When a loved one passes away there is an instant shock, a nerve testing moment, when you hear the news for the first time. It is as though the universe within you is trying to adjust to an emptiness left by the person who parted; a deep ache, an indescribable hollowness. Through our lived experiences we react in the most natural of ways through lamentation, guilt, anger, and the eventual Facebook posting. How do we grieve in a day in age where you post your knee-jerk reaction on social media? Does it help ease the pain?
Two weeks ago, I lost my cousin in a fatal car accident. The news came as I was preparing to depart for a work-related event. Without hesitation, there were many tears, many memories that rushed to mind and there was also a Facebook post. The post came as an immediate cry letting the world know that a special person in my family had passed, a sort of realization that she would no longer be with us; A simple moment that encompassed my profound sadness and frustration of a life taken too soon.
Within half an hour a cousin called asking me to delete the post. She wasn't ready for it. She, wisely, asked that as a family we grieve by ourselves for a few days. I agreed and deleted the post. Taking my grievance offline helped me reflect and relive each moment I had shared with her, with Claudia. The holiday gatherings we spent as children fussing over the grown-ups, her marriage, the birth of her first child and my most treasured time -- the few months we worked together. How I ached to speak with her, ask her a dozen questions or simply embrace her one last time. It brought to mind how Jesus may have felt when learning of Lazarus' death. Jesus already knew that by Lazarus' death he would provide a miracle of life through resurrection. (John 11:1-46)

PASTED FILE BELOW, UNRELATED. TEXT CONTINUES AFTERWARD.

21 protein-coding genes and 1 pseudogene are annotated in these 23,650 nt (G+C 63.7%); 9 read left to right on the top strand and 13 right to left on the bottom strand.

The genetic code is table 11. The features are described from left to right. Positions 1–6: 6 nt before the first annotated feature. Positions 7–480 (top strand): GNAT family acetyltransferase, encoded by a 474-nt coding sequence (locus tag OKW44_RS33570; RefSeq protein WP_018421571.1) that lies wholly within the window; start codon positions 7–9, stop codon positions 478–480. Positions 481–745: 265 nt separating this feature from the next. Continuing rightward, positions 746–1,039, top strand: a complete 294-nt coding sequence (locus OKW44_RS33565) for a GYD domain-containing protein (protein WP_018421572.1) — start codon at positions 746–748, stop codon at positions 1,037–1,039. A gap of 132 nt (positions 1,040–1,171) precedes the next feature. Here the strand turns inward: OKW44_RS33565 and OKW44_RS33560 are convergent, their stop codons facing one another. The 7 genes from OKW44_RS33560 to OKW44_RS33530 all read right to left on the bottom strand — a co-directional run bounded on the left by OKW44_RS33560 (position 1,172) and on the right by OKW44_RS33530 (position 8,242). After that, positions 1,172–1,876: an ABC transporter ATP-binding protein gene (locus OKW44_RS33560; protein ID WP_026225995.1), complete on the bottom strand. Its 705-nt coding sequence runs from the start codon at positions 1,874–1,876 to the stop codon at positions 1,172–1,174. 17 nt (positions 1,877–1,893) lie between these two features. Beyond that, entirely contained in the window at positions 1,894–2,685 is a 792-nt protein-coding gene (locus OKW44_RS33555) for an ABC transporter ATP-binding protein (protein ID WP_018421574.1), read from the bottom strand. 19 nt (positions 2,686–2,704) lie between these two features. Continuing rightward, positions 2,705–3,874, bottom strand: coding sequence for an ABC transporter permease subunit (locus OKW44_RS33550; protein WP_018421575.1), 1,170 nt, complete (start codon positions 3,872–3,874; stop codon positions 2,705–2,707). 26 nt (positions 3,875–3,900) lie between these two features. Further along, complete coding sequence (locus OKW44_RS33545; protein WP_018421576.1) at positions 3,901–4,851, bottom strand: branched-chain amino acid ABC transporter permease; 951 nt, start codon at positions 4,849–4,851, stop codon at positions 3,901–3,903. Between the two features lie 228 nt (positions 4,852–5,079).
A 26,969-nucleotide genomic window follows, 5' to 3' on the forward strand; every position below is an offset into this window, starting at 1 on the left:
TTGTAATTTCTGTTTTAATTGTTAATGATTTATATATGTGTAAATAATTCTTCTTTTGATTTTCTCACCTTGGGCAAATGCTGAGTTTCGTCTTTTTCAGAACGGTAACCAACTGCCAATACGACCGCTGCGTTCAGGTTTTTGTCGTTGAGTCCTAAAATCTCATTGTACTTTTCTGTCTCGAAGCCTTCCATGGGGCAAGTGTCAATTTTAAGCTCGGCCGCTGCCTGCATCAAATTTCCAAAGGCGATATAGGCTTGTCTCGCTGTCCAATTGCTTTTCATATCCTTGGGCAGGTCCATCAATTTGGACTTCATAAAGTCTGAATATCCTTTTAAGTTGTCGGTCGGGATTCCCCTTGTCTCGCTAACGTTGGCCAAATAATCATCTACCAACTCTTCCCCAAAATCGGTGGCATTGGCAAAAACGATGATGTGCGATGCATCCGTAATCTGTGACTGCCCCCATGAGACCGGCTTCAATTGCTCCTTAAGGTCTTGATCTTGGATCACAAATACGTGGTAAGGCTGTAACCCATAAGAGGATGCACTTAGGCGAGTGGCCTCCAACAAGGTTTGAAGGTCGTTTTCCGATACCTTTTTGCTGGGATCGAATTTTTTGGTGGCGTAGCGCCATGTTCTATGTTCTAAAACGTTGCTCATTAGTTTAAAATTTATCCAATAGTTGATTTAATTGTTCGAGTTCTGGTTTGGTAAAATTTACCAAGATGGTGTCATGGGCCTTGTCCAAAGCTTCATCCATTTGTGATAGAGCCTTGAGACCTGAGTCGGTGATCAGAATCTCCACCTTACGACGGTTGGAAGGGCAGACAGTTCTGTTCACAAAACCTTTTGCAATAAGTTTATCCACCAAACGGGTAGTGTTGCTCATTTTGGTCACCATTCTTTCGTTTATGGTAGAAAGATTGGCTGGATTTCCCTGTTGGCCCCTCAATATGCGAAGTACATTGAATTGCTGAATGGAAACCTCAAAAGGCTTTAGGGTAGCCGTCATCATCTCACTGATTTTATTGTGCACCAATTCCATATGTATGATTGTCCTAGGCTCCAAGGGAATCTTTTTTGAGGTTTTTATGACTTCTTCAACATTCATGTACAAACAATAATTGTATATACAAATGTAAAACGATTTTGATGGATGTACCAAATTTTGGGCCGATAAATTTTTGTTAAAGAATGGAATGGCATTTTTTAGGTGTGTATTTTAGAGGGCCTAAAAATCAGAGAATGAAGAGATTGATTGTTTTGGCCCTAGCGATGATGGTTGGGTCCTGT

If Jesus had had the opportunity to grieve in the Facebook era, would he have brought Lazarus back or would he have posted his pain and let God heal all wounds? Would it be the same? By resurrecting Lazarus, Jesus was all too human allowing the ache of death overcome his emotions and without a doubt bring his beloved friend back to life. More so, it was a pivotal lesson that as we say our goodbyes to those departed, we must have faith that one day we shall see each other again. That faith in the grieving process aids us as we walk in darkness, unafraid to stumble in our pain, while we embrace life in all its forms.
Posting on Facebook is our very human attempt to bring our loved ones back, to freeze the time and share our loss. It is a striking balance of anger, pain, gratitude and coming to terms with the ending of life on earth. A cyber community joins you in grievance for an instance that suffices and aids in our healing process.
Let us remember that grieving is more than social media, too. It is an embrace of those living that allows the darkness of our souls to receive light; it is a touch of hands that guides us through our journey and an elevated prayer for those who have left us in God's perfect order. It is delving into memories and upholding traditions that make the transitions of life without your loved one easier as time heals all wounds.